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Western Animation / The Return of the King

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"It's so easy not to try
Let the world go drifting by
If you never say hello
You won't have to say goodbye."

The third film in a loose trilogy of animated films based on J.R.R. Tolkien's Middle-earth stories, The Return of the King is Rankin-Bass's adaptation of the third The Lord of the Rings volume of the same name. The film serves as a follow-up to their earlier adaptation of The Hobbit, and as a conclusion of sorts to the Ralph Bakshi adaptation of The Lord of the Rings, which covered The Fellowship of the Ring and most of The Two Towersnote .

The Return of the King: provides examples of:

  • Adapted Out: Due to large portions of The Two Towers being skipped over, Shelob does not appear despite being hinted at by Gollum at the end of Ralph Bakshi's The Lord of the Rings, although we do see a few webs in the tunnel. Likewise, Frodo's mithril shirt is absent from the film.
  • Adaptation-Induced Plot Hole: Comes up a few times thanks to Compressed Adaptation.
    • Somehow the orcs manage to lose everything important Frodo had on him. In the book, Sam takes Sting and the Ring, before the orcs find his body.
    • The orcs fighting over Frodo's cloak (that they don't even have) stretches disbelief. In the book, they're fighting over his mithril shirt, which they have and is sufficiently valuable to warrant such a brawl.
    • Somehow, the battle of the Pelennor Fields drags on for several days, long enough for Frodo and Sam to reach Mt. Doom.
    • For all his power, Sauron somehow misses Frodo putting on the One Ring in the heart of his stronghold for several days! In the book and the Jackson films, Sauron notices immediately and promptly sends the Ringwraiths towards Mt. Doom.
  • Adaptation Explanation Extrication:
    • Why Gollum is calling Frodo master goes unexplained in the film if you didn't see the previous one.
    • The Phial of Galadriel shows up with no explanation to where it came from aside from Frodo giving the name and claiming he can't say anything more. In the book its simply one of Galadriel's gifts, something cut from Ralph Bakshi's The Lord of the Rings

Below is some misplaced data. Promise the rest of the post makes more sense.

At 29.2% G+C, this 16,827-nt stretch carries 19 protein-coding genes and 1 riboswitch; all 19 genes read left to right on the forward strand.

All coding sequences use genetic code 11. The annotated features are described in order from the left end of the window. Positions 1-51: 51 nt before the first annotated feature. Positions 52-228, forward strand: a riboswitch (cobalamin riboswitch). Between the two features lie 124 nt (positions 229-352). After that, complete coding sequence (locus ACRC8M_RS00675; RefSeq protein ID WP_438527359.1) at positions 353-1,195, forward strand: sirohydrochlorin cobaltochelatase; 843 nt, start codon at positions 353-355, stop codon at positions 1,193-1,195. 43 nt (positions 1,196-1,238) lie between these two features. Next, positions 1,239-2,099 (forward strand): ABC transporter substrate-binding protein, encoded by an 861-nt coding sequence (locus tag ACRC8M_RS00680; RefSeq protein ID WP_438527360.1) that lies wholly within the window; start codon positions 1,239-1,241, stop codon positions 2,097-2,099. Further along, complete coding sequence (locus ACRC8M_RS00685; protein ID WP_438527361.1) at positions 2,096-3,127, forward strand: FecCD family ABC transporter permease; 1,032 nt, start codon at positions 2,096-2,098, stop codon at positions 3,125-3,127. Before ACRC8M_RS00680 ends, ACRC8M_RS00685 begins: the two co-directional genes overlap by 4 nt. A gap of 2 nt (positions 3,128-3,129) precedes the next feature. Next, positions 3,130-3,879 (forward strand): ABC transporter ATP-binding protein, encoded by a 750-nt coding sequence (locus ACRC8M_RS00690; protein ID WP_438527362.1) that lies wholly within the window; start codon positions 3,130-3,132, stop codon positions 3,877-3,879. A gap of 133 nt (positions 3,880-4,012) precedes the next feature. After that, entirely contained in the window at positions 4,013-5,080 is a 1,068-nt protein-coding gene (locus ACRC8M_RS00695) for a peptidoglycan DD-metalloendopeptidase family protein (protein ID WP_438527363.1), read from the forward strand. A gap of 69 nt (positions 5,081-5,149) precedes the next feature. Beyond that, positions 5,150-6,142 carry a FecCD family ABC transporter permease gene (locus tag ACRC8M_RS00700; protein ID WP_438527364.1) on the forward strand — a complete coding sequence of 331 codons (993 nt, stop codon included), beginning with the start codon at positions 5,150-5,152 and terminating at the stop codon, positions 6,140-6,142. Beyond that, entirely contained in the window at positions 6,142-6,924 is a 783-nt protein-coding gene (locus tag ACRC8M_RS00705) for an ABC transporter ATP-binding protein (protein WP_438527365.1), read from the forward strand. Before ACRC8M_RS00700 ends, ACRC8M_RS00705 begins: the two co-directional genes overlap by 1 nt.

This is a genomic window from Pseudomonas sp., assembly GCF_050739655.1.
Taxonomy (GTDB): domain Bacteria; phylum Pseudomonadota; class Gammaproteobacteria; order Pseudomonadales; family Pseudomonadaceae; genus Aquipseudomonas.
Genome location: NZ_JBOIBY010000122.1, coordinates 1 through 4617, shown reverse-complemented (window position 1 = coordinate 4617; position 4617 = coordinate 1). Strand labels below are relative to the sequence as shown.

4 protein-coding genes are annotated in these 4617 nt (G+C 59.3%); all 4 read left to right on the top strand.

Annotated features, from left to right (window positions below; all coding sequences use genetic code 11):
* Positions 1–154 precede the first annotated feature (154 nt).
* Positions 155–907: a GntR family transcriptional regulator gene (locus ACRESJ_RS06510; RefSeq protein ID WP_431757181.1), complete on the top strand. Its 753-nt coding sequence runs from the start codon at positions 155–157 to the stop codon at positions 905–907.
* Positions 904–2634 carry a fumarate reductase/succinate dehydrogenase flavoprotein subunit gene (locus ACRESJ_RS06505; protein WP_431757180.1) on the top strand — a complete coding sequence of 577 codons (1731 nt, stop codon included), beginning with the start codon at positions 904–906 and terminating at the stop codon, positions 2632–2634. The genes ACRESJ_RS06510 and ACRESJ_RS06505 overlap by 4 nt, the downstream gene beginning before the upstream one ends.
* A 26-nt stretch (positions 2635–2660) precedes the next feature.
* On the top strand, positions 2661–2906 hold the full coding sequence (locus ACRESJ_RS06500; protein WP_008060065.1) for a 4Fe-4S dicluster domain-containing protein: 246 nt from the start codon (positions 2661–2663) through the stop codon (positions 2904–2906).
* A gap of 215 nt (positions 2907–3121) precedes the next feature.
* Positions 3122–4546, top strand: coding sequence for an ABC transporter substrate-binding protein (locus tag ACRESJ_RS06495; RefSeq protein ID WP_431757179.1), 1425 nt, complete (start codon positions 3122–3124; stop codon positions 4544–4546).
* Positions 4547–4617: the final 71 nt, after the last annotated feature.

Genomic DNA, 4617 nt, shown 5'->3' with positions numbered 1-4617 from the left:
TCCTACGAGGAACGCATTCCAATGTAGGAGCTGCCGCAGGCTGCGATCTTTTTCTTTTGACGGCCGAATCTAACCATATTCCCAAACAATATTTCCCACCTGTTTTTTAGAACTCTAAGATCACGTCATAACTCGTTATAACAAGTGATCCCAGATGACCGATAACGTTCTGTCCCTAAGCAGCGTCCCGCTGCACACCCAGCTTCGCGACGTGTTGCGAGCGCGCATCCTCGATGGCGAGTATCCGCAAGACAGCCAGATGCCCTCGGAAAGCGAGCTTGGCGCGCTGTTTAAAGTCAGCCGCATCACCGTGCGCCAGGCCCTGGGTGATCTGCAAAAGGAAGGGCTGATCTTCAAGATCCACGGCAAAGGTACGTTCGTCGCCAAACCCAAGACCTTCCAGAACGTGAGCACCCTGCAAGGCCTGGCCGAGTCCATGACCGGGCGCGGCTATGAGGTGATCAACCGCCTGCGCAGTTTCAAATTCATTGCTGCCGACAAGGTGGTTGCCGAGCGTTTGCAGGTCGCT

• The reason why the Mouth of Sauron show up is left unexplained in the film due to the scene being truncated to him appearing them being sent off. In the book he's acting on Sauron's orders,taunting them with the knowledge they have one of the hobbits in captivity and purposing extreme terms of surrender that are rejected.
  • Adaptational Dumbass: After the Ring is destroyed and Sauron's forces break their assault at the Black Gate, Aragorn asks Gandalf what happened, as if he does not know about Frodo's quest to destroy the ring.
  • Adaptational Jerkass: Aragorn displays none of the wisdom of his book counterpart. After winning the battle for Pelennor Fields, he declares to take the war to Sauron, intending to try to defeat him by force of arms, despite Gandalf's protests. The Aragorn from the books was fully aware this was folly and only did so to buy Frodo time to destroy the Ring.
  • Adaptational Nice Guy: While the Mouth of Sauron is still definitely one of the villains, he doesn't taunt Aragorn over Frodo's supposed capture/death here.
  • Adaptational Wimp: Denethor appears as a decrepit and crazed old man. In the books, he was described as a wise lord, who appeared almost as wizardly as Gandalf and only went mad after enduring too much pressure. In this film, only his downfall is seen.
  • Always Chaotic Evil:
    • Downplayed. The song, "Where There's A Whip, There's A Way" basically says that they fight because they're being made to, not because they want to. This suggests that only the higher-ranking orc officers are truly malicious and evil, whereas the rank and file are brutalized slaves.
    • During a Dream Sequence where the destruction of the ring is portrayed as an easy job, Frodo imagines himself and Sam encountering a troop of Orcs while smoking. Both parties wave amicably and go their separate ways, implying that Frodo believes there's some good in them and it's only Sauron's influence that makes them the way they are (this is rather in line with Tolkien's worldview, where nobody's unremittingly, irredeemably evil).
  • Animated Adaptation: Of the last part of The Lord of the Rings. It has its own interesting history as it's technically the sequel of the Ralph Bakshi's work, which covered the previous two books before several issues led to that production being left unfinished and Rankin-Bass complete the adaptation of the last book. Even though it differs from the previous movie in both tone and art style.
  • Animesque: Virtually all the animators and one of the two character designers were Japanese, so this may actually be more half-Anime than pseudo-Anime Animesque.